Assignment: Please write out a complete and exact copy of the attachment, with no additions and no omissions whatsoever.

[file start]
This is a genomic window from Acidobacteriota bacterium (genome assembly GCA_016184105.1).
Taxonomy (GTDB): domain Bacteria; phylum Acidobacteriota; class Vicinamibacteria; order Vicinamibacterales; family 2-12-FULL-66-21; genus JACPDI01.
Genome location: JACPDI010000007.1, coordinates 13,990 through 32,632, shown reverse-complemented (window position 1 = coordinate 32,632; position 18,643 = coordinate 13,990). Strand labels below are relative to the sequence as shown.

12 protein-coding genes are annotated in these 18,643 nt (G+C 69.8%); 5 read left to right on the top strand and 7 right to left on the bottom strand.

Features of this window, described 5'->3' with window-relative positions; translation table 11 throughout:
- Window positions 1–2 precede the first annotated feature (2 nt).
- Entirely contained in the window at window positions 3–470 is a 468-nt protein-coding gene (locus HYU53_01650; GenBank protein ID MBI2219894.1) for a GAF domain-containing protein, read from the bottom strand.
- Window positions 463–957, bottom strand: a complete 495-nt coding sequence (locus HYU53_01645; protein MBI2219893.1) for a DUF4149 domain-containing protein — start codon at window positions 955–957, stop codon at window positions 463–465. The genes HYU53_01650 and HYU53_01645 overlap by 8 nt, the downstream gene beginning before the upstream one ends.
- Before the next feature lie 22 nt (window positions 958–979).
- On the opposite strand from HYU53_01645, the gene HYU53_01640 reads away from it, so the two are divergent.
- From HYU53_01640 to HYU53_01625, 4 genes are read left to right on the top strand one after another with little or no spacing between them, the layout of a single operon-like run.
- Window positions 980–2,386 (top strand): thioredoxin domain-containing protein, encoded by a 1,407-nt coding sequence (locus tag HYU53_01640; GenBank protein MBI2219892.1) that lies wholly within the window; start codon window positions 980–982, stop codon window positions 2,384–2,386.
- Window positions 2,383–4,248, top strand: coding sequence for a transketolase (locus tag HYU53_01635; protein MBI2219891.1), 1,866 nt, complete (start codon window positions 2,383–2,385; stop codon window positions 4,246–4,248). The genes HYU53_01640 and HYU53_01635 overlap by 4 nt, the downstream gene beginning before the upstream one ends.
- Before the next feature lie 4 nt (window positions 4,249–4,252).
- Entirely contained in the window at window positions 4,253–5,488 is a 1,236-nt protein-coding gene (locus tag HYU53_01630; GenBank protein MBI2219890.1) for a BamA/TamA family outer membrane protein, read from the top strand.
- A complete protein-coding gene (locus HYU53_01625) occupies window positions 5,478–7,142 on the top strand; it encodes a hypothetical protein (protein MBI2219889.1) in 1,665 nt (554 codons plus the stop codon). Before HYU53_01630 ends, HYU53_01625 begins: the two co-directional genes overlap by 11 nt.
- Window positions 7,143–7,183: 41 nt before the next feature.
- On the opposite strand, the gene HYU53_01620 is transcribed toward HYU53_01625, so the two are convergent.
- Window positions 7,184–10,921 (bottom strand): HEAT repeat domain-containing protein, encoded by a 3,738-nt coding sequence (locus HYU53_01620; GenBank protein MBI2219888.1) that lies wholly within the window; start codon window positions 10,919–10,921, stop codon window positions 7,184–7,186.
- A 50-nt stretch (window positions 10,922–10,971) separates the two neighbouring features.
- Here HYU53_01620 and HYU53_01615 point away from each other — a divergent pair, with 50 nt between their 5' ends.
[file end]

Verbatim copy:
This is a genomic window from Acidobacteriota bacterium (genome assembly GCA_016184105.1).
Taxonomy (GTDB): domain Bacteria; phylum Acidobacteriota; class Vicinamibacteria; order Vicinamibacterales; family 2-12-FULL-66-21; genus JACPDI01.
Genome location: JACPDI010000007.1, coordinates 13,990 through 32,632, shown reverse-complemented (window position 1 = coordinate 32,632; position 18,643 = coordinate 13,990). Strand labels below are relative to the sequence as shown.

12 protein-coding genes are annotated in these 18,643 nt (G+C 69.8%); 5 read left to right on the top strand and 7 right to left on the bottom strand.

Features of this window, described 5'->3' with window-relative positions; translation table 11 throughout:
- Window positions 1–2 precede the first annotated feature (2 nt).
- Entirely contained in the window at window positions 3–470 is a 468-nt protein-coding gene (locus HYU53_01650; GenBank protein ID MBI2219894.1) for a GAF domain-containing protein, read from the bottom strand.
- Window positions 463–957, bottom strand: a complete 495-nt coding sequence (locus HYU53_01645; protein MBI2219893.1) for a DUF4149 domain-containing protein — start codon at window positions 955–957, stop codon at window positions 463–465. The genes HYU53_01650 and HYU53_01645 overlap by 8 nt, the downstream gene beginning before the upstream one ends.
- Before the next feature lie 22 nt (window positions 958–979).
- On the opposite strand from HYU53_01645, the gene HYU53_01640 reads away from it, so the two are divergent.
- From HYU53_01640 to HYU53_01625, 4 genes are read left to right on the top strand one after another with little or no spacing between them, the layout of a single operon-like run.
- Window positions 980–2,386 (top strand): thioredoxin domain-containing protein, encoded by a 1,407-nt coding sequence (locus tag HYU53_01640; GenBank protein MBI2219892.1) that lies wholly within the window; start codon window positions 980–982, stop codon window positions 2,384–2,386.
- Window positions 2,383–4,248, top strand: coding sequence for a transketolase (locus tag HYU53_01635; protein MBI2219891.1), 1,866 nt, complete (start codon window positions 2,383–2,385; stop codon window positions 4,246–4,248). The genes HYU53_01640 and HYU53_01635 overlap by 4 nt, the downstream gene beginning before the upstream one ends.
- Before the next feature lie 4 nt (window positions 4,249–4,252).
- Entirely contained in the window at window positions 4,253–5,488 is a 1,236-nt protein-coding gene (locus tag HYU53_01630; GenBank protein MBI2219890.1) for a BamA/TamA family outer membrane protein, read from the top strand.
- A complete protein-coding gene (locus HYU53_01625) occupies window positions 5,478–7,142 on the top strand; it encodes a hypothetical protein (protein MBI2219889.1) in 1,665 nt (554 codons plus the stop codon). Before HYU53_01630 ends, HYU53_01625 begins: the two co-directional genes overlap by 11 nt.
- Window positions 7,143–7,183: 41 nt before the next feature.
- On the opposite strand, the gene HYU53_01620 is transcribed toward HYU53_01625, so the two are convergent.
- Window positions 7,184–10,921 (bottom strand): HEAT repeat domain-containing protein, encoded by a 3,738-nt coding sequence (locus HYU53_01620; GenBank protein MBI2219888.1) that lies wholly within the window; start codon window positions 10,919–10,921, stop codon window positions 7,184–7,186.
- A 50-nt stretch (window positions 10,922–10,971) separates the two neighbouring features.
- Here HYU53_01620 and HYU53_01615 point away from each other — a divergent pair, with 50 nt between their 5' ends.